Smashburger debuts jackfruit burger

Smashburger is adding to its line-up of plant-based burgers at select locations in Colorado, New Jersey and New York. The fast-food chain has partnered with plant-based specialty food brand Jack & Annie’s to introduce a jackfruit-based patty, the Plant-Based Classic Smash Burger. The jackfruit burger will have all of the toppings that the chain’s Classic Smash Burger has—without the meat. Customers will also be able to substitute the Jack & Annie’s patties for traditional proteins in all the other Smashburger menu items.

Running out of snacks is worse than losing the Super Bowl, survey says

Frito-Lay unveiled its Super Bowl Snack Index just in time for this weekend’s big game. The index, which polled 2,000 U.S. adults on snacking habits and preferences, found that nearly half of Americans claim running out of snacks would be worse than their team losing the Super Bowl. With half of Americans open to trying new flavor varieties, the survey pointed out how younger generations—61% of Millennials, 57% of Gen Z and 52% of Gen X—are most eager to try new snack flavors, while older generations like Baby Boomers prefer to stick with the classics. It also highlighted how younger generations are most likely to connect with other people over snacks—79% of Gen Z, 72% of Millennials and 61% of Gen X—while the majority of Baby Boomers are not.

Alternative sweeteners on the rise

Like allulose, tagatose is a rare sugar that occurs naturally in foods like fruit and dairy. The low-calorie natural sugar, which attained GRAS status in the early 2000s, has shown to provide support in type 2 diabetes, hyperglycemia, anemia, hemophilia and fetal development (J Med Food. 2002;5[1]:23-26). ASR Group, a refiner and marketer of cane sugar, and Bonumose Inc., a startup food ingredient company, have partnered to begin producing the alternative sweetener, which will soon be available globally. According to the companies, tagatose works similarly to sucrose, is 90% as sweet and has 60% fewer calories. The partnership’s keto-certified sweetener has also achieved Non-GMO Project Verified status. Currently, tagatose content must be included in Added Sugars totals on product labels, which Bonumose has attempted to overturn.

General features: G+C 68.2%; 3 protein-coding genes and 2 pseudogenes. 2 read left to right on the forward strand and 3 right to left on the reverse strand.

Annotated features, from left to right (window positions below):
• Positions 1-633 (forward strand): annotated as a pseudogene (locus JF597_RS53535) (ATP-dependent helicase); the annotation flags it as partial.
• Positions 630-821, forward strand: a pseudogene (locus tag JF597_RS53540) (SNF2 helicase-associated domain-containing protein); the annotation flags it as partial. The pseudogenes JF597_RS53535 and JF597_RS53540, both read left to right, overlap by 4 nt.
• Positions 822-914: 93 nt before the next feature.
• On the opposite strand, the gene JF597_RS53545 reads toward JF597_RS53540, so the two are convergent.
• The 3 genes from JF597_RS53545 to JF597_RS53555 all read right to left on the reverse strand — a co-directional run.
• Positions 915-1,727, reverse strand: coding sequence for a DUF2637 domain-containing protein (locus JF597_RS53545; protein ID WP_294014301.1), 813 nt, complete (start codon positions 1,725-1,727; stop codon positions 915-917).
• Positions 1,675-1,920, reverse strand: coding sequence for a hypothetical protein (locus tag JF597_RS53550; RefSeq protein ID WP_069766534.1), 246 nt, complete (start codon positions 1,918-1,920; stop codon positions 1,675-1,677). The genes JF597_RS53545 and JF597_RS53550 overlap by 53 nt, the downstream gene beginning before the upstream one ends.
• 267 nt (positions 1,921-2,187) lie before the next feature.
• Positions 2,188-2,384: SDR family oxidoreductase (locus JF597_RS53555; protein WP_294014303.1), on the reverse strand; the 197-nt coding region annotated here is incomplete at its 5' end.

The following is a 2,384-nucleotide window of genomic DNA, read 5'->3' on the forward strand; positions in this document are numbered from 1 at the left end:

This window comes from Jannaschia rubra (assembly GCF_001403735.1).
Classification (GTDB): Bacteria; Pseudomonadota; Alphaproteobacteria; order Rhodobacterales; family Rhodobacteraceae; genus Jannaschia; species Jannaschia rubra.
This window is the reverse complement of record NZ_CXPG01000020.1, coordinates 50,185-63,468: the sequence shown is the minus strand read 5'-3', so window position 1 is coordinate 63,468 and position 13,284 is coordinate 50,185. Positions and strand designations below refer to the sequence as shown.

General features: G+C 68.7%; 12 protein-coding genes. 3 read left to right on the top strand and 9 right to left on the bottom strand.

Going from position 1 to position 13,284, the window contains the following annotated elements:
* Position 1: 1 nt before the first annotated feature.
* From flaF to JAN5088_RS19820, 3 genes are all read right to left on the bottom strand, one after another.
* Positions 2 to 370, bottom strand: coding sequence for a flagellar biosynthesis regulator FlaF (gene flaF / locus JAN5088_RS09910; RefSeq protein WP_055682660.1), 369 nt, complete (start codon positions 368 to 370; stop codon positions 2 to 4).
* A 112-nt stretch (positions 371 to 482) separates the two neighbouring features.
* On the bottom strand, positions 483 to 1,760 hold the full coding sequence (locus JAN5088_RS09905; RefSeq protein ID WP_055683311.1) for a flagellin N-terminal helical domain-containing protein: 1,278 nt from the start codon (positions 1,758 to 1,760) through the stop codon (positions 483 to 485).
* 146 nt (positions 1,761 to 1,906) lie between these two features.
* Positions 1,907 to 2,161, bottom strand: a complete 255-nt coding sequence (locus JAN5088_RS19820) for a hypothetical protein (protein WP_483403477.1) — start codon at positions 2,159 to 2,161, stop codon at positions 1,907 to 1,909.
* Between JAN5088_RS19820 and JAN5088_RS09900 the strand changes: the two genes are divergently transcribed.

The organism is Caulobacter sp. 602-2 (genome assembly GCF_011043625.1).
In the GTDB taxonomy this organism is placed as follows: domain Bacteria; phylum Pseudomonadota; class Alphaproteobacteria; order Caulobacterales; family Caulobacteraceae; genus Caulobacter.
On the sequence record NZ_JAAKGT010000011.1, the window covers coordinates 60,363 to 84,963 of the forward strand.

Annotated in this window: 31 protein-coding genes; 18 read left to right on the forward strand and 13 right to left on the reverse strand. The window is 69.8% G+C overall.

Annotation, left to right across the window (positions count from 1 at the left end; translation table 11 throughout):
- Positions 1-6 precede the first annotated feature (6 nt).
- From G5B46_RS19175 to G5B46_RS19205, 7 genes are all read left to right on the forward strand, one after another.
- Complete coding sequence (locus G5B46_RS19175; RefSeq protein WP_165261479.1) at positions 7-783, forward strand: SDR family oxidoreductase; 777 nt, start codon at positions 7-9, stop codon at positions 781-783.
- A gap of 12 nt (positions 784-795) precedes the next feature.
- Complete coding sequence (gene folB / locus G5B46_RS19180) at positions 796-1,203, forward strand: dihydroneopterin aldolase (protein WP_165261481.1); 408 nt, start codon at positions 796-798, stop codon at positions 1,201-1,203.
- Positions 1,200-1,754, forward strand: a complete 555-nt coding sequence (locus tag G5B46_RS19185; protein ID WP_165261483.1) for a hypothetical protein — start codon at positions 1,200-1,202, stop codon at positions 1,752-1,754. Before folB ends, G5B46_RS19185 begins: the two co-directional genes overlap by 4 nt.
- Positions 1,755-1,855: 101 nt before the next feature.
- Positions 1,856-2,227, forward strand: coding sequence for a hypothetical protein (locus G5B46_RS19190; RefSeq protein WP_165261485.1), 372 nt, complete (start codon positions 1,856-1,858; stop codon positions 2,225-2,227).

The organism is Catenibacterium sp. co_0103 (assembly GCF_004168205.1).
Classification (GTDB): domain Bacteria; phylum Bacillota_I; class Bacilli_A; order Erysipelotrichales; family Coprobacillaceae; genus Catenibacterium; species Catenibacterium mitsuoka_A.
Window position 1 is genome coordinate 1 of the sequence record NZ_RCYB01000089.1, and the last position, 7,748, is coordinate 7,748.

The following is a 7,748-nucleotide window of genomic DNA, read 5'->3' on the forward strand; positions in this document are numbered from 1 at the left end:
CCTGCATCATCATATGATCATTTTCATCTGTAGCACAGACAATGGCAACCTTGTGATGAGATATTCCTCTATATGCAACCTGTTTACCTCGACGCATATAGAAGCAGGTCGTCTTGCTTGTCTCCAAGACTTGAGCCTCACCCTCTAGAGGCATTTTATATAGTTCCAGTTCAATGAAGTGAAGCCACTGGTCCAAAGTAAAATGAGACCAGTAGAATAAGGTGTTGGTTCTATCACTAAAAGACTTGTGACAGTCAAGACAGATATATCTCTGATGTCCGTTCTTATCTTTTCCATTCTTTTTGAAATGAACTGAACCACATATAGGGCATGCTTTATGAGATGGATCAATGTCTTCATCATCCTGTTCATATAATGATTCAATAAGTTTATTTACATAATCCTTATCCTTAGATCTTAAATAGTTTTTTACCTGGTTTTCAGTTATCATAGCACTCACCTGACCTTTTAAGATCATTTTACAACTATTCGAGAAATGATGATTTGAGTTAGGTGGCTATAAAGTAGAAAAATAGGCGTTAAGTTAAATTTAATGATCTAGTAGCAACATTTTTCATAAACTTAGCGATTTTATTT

Upcycled vegan protein hits the market

Upcycling is on the rise. Osage Food Products recently partnered with Anheuser-Busch InBev’s (AB InBev) subsidiary EverGrain to launch a vegan plant-based protein that utilizes upcycled ingredients. The SolvPro Vegan Plant Protein Blends, available in six different flavors, incorporate EverPro, a barley protein that dissolves almost instantly into beverages. Tapping into brewers’ spent grains, EverPro is Upcycled Certified and Non-GMO Project Verified.

Heather Carter is the associate editor of Food & Beverage Insider at Informa Markets. She has worked in trade publishing for nearly a decade, covering a variety of topics, from tile to bedding. Reach her at [email protected].